Journal Entry: March 7, 1965
May 7, 2014
Mr. Jeff Wilson
March 7, 1965
Today is the day that we showed the white people of America that we will not sit down and watch as they dangle our freedom in our faces. The day began with thoughts of justice, and equality, and the egger feeling that after today we, brothers and sisters, will soon be able to exercise our right to vote, just as our constitution permits. As I got dressed this morning, in my best suit and tie, I imagined what the feeling would be like to actually cast my first vote. Because today we will march. We will march for our right to vote, for the ability to physically vote, without the acts of violence, and without literacy tests. I got to the church where everyone was told to meet. One of the leaders of SNCC reminded us that this was a peaceful demonstration and no one will act in violence in the face of violence. Really!? I said to myself. If someone becomes violent with me I cannot just ...view middle of the document...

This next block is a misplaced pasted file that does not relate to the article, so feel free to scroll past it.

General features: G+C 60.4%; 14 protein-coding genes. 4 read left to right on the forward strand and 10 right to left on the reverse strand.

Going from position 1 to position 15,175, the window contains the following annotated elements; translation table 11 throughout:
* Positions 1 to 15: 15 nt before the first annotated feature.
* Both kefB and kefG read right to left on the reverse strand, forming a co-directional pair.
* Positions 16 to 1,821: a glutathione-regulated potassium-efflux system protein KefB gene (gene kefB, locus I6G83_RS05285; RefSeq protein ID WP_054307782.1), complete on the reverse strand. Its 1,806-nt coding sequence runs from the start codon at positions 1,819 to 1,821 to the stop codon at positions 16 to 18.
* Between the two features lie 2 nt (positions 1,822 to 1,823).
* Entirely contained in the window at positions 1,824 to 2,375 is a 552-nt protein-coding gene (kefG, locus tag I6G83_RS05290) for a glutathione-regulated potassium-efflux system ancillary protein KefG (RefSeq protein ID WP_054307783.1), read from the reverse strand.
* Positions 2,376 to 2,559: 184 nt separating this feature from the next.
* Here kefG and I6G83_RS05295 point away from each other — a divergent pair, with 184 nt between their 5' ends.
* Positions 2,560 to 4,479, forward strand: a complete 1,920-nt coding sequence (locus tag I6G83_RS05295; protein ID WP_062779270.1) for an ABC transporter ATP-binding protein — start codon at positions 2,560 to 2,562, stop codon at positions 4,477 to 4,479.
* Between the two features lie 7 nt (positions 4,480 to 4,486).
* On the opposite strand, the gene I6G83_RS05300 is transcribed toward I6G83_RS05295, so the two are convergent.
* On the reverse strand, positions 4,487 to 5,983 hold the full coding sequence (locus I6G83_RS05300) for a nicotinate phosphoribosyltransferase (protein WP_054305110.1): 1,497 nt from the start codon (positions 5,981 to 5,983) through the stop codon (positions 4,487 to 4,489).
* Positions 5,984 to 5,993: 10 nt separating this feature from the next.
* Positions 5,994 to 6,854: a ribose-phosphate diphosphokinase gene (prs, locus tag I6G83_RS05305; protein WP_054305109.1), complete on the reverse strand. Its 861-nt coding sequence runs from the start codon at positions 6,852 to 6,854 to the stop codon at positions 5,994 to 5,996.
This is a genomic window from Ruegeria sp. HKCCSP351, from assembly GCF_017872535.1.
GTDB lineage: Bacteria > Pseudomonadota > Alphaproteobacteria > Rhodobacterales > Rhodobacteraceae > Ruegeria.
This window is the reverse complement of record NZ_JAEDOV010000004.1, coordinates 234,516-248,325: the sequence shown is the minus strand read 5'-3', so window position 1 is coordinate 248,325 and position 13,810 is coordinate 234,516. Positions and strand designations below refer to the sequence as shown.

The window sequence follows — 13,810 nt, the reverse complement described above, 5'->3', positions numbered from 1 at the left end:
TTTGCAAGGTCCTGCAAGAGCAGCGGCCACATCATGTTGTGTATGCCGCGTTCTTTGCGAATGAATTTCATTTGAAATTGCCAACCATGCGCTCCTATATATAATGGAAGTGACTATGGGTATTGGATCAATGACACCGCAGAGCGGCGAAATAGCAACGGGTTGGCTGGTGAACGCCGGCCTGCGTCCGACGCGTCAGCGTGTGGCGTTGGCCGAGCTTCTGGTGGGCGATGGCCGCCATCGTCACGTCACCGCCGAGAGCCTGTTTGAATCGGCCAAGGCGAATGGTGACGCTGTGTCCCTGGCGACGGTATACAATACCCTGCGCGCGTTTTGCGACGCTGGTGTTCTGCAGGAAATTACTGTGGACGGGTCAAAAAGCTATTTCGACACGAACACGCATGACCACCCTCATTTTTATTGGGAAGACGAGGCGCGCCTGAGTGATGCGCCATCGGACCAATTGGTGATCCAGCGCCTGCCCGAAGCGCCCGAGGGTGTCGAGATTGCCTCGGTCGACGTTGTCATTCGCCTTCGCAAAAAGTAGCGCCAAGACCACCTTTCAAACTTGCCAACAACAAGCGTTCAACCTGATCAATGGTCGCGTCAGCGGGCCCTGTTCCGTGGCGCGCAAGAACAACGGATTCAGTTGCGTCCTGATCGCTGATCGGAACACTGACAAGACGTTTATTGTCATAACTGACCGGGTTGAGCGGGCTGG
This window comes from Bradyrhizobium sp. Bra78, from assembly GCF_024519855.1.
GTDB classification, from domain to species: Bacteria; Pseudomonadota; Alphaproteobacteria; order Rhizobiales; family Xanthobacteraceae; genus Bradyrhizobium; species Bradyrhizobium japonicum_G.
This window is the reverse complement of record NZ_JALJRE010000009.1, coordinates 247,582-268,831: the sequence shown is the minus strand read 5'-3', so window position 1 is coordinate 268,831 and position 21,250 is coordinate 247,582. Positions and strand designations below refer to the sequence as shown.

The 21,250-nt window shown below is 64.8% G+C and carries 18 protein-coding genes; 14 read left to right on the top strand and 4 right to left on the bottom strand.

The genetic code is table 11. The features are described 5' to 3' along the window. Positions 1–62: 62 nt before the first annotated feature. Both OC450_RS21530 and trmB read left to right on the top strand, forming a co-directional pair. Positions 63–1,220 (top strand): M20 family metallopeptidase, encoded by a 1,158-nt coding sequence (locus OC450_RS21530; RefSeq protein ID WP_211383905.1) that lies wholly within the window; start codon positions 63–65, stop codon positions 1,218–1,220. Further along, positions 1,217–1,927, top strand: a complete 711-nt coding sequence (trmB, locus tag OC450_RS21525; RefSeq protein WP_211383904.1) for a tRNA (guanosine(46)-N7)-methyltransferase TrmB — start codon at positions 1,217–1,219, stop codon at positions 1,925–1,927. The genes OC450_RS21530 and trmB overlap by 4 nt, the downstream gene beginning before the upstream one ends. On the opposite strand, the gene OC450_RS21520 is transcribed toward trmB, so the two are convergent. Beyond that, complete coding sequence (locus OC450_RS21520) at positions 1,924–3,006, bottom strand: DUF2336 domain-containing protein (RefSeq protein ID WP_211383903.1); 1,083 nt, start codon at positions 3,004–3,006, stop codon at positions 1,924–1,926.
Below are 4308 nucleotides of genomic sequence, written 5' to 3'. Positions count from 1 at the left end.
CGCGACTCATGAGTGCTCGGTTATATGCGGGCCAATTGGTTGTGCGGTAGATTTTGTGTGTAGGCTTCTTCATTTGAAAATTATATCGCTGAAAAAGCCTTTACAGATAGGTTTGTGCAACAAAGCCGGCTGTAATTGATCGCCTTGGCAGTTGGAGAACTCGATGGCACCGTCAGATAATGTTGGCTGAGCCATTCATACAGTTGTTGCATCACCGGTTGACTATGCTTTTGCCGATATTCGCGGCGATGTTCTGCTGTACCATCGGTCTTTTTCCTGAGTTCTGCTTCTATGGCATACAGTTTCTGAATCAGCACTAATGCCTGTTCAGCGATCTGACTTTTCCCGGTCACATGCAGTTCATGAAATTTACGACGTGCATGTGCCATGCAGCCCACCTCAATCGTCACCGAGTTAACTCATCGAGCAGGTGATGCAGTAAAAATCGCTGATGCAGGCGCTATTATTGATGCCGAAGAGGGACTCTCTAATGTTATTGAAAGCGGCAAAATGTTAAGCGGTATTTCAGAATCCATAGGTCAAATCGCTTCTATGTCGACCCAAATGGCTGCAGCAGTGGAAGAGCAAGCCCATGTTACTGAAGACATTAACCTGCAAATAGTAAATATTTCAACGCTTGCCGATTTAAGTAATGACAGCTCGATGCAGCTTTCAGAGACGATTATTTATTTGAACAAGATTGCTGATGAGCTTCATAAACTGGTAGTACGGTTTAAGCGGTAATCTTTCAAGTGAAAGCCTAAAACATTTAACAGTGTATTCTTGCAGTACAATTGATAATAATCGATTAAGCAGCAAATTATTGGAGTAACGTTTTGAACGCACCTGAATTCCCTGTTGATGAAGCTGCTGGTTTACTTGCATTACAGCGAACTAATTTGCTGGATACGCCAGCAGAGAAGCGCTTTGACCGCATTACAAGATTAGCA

As we set out on our journey I could already imagine myself standing in line, in anticipation, waiting to vote. And as I get to the ballot I am not beaten, I am not taken away to jail, and there are no hoops or rings of fire to jump through. Just me and the ability to vote. It was a liberating moment for me, as I would assume it be for others as well. The march started off very pleasant, everyone was in high spirits, and very ready to get on with the march. You could see smiles across a sea of faces, hear readiness in the voices of many, and unity in a cause that was so very important to the lives of courageous people. A woman right beside me had one of the most beautiful voices I ever did hear. She sang songs of freedom and equality the whole way. Another fella walking right beside me held his head so high, he said it was the first time in years he could walk with his head up, because today he was walking not just for himself but for his people. There were white people marching with us too, they showed me how not everyone is alike, some people are just ignorant. Some people held American flags as we marched, to show that we are American too, and as Americans we have the right to do what Americans do, and one of those is vote. So far there the march was peaceful and full of liberation but that soon changed, in some ways for the worst and some for the best. As we approached the Edmund Pettus Bridge officers demanded that we turn around and go home. We set out on a journey and no one was going to stop us so we continued to march for our equality. Just as we crossed the bridge we were blindsided by an attack by Alabama officers. I was struck by a can of tear gas one of the officers threw into the crowd. With the burning sensation running through my body all I could do was fall to the floor. People were running every which way trying to get away from the attack. The whole of America watched as women and men were beaten by officers with clubs, horse whips wrapped with bobbed wire, and even trampled on by horses. As long as I live I will never forget the events of today that will go down in American history as Bloody Sunday. I know that after today Americans will no longer sit in their place and watch as us Blacks continue to be treated this way. We will obtain equality and justice.